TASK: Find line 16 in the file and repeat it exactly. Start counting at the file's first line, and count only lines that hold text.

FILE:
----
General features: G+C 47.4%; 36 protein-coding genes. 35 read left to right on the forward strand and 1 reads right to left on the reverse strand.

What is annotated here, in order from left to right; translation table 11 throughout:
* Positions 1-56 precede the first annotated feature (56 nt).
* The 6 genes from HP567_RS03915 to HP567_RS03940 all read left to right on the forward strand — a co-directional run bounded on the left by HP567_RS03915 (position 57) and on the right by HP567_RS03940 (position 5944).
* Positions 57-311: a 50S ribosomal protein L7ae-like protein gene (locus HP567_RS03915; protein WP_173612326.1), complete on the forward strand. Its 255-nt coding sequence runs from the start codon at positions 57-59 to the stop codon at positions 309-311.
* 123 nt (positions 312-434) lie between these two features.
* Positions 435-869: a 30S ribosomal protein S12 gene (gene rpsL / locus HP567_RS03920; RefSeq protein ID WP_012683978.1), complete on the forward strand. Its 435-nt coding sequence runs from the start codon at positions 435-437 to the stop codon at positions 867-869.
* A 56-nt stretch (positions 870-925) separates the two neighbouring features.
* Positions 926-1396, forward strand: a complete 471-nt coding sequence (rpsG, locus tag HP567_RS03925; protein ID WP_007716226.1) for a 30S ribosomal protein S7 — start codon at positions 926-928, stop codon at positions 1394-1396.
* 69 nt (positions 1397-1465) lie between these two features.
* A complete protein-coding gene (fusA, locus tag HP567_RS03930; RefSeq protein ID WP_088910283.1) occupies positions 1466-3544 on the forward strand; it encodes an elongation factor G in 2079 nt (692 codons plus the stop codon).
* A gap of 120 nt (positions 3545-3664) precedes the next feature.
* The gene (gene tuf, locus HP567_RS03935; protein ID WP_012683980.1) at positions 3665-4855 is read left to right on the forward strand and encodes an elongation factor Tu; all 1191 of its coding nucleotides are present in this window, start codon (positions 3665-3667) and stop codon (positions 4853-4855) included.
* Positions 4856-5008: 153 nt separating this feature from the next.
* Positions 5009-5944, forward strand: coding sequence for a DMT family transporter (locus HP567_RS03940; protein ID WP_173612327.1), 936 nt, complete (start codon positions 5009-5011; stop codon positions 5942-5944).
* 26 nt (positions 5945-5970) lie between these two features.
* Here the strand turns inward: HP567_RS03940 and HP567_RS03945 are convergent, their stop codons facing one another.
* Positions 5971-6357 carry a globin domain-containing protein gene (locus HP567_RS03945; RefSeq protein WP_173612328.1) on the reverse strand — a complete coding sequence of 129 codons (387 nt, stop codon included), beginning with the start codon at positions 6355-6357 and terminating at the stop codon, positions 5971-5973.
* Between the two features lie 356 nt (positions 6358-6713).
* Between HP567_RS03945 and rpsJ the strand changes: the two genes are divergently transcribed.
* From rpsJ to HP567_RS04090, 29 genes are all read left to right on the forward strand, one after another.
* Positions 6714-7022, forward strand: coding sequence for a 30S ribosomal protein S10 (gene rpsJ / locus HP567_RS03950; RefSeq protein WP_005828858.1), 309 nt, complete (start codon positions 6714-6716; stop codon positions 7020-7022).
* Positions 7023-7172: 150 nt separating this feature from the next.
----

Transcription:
* 26 nt (positions 5945-5970) lie between these two features.